Governor Hermogenes Ebdane Jr. reiterated his call for proper regulation of mining operations in Zambales after a shipload of nickel laterite ore mined in Candelaria town and bound for China was seized by the Bureau of Customs (BOC) for lack of an export permit and environmental compliance certificate (ECC).
Ebdane said businesses, particularly mining companies operating in the province, must abide by existing laws to keep the industry efficient and sustainable.
“What we really need is properly regulated mining operations,” he insisted.
Ebdane also revealed relevant information related to the seized shipment to clarify assertions made by columnist Rigoberto Tiglao in his opinion piece titled “Palace official issues anomalous order backing Chinese firm illegally mining nickel” that ran in The Manila Times last Monday, January 16.
Among others, Tiglao said the DENR’s Environmental Management Bureau had ordered Yinglong Steel Corp., which owned the seized shipment, to stop its nickel-mining operations in Zambales for lack of an ECC, and that Westchinamin Corp., the original operator of the mined area, had sold its mining rights in 2021 to Yinglong “with the agreement requiring Yinglong to secure its own ECC.”
Tiglao added that since 2021, local NGOS and Westchinamin officials had asked the Zambales governor to persuade Yinglong to stop its illegal mining. “Ebdane however had ignored the pleas,” Tiglao wrote.
Ebdane said that the public “must be informed of what is happening on the ground.” He clarified that under its original operator, Westchinamin never conducted mining operations, but instead sold piecemeal its mineral production sharing agreement (MPSA) over the mining area to Yinglong and other companies.
“But now, for reasons only known to Westchinamin, it became interested in taking over the mining operations of Yinlong,” Ebdane noted.
The governor also said that while Westchinamin successfully obtained a cease-and-desist order (CDO) against the operations of Yinglong, a motion for reconsideration was filed before the Office of the President, and that consequently, a stay of the CDO was issued.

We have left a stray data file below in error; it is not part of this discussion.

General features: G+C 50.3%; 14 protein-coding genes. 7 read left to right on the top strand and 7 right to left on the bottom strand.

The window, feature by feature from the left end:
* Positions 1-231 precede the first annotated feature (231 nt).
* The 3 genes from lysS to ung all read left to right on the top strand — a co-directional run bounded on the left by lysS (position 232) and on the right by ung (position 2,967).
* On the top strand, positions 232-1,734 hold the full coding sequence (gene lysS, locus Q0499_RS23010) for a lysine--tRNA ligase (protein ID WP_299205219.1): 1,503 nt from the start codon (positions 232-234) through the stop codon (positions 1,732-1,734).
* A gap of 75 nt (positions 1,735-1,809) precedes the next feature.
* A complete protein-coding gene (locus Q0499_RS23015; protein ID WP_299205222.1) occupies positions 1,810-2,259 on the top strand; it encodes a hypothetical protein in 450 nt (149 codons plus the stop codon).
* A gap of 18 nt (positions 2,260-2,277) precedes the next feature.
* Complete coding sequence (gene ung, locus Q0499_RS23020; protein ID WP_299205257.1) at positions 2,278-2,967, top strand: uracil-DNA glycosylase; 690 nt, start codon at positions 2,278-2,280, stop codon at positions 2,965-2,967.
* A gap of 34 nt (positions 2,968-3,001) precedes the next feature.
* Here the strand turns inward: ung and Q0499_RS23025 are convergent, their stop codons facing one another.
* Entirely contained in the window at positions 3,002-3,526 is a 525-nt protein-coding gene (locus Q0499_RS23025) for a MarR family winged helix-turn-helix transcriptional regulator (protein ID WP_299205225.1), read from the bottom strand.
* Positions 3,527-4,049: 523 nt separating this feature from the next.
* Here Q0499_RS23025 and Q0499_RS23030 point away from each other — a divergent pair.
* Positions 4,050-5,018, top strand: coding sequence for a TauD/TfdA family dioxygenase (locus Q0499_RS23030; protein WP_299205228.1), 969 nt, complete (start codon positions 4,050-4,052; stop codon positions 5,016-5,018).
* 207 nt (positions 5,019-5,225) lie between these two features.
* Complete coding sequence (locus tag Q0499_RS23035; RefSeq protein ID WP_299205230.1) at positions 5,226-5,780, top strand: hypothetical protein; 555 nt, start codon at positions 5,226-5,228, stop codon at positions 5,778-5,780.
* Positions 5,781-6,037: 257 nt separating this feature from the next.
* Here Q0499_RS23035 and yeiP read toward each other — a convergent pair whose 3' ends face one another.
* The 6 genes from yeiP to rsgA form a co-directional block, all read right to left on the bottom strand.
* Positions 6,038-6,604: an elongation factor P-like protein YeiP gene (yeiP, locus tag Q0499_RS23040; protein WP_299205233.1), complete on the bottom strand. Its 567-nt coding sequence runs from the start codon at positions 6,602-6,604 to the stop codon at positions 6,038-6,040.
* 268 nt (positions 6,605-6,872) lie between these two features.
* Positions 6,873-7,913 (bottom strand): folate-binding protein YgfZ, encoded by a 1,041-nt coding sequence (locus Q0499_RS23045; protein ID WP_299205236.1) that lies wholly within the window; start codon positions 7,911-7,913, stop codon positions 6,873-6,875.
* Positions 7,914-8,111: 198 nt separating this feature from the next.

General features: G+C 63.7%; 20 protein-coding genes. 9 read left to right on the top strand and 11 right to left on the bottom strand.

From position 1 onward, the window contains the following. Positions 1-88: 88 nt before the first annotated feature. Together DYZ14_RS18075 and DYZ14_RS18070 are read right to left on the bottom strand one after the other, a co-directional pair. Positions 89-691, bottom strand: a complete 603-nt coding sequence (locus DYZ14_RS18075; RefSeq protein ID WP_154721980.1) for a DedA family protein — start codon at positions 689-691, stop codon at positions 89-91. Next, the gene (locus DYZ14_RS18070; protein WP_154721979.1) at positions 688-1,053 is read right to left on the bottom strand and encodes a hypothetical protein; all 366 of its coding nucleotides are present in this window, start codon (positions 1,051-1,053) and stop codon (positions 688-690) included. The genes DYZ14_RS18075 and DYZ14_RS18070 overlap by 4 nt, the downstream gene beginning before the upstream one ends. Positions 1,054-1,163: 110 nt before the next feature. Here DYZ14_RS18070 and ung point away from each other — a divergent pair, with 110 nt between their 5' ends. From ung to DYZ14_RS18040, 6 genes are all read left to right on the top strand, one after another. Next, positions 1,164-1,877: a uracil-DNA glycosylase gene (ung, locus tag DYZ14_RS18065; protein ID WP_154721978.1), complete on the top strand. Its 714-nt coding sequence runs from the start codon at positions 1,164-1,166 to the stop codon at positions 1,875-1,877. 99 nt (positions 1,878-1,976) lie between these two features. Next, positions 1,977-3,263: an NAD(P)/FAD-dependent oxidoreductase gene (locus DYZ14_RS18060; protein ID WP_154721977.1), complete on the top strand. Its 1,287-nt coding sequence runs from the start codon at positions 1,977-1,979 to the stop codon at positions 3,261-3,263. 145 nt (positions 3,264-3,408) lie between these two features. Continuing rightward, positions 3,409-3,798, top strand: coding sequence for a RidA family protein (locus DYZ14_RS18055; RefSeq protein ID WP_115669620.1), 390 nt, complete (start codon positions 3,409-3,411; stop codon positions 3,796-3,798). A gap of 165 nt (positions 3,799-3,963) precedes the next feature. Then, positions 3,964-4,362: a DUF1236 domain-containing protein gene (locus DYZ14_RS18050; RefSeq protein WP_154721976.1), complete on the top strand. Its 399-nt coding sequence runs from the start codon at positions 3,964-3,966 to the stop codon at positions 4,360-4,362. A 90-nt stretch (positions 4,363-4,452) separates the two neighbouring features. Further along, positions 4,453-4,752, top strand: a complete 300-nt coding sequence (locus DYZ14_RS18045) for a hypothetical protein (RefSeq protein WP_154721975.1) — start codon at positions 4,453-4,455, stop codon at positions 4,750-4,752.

“This temporary lifting of the CDO was grounded on the fact that there is imminent environmental danger posed by nickel stockpiles in the area, including flooding, that my constituents from Candelaria and Sta. Cruz do not want to experience again,” Ebdane added.
Ebdane pointed out that it is on record “that I have long sounded the call to stop illegal mining operations in Zambales.”
He recalled that when he first took over as Governor in July 2010, his first order as Zambales executive was to cancel all 110 small-scale and quarrying permits issued by the previous administration “to pave the way for the strict implementation of environmental safeguards.”
In 2010 to 2014, he also requested the DENR to move to ports “sizeable nickel stockpiles left unattended to by mining companies to avoid potential catastrophe.” Some of those stockpiles, however, eventually inundated farm lots and fishponds in some parts of Sta. Cruz town during floods.
“Such incidents did not happen due to illegal mining operations, but rather through irresponsible mining operations,” Ebdane added.
Ebdane also said that as elected governor, he has no authority nor the personality to influence decisions of agencies and instrumentalities of the national government when it comes to large-scale mining operations.
“What we are after only is the pursuance of what is right for our people,” he said. “By the same token, we also expect businesses in Zambales to respect local authorities and regulations—as doing business in Zambales is just a matter of privilege and not a right,” Ebdane added.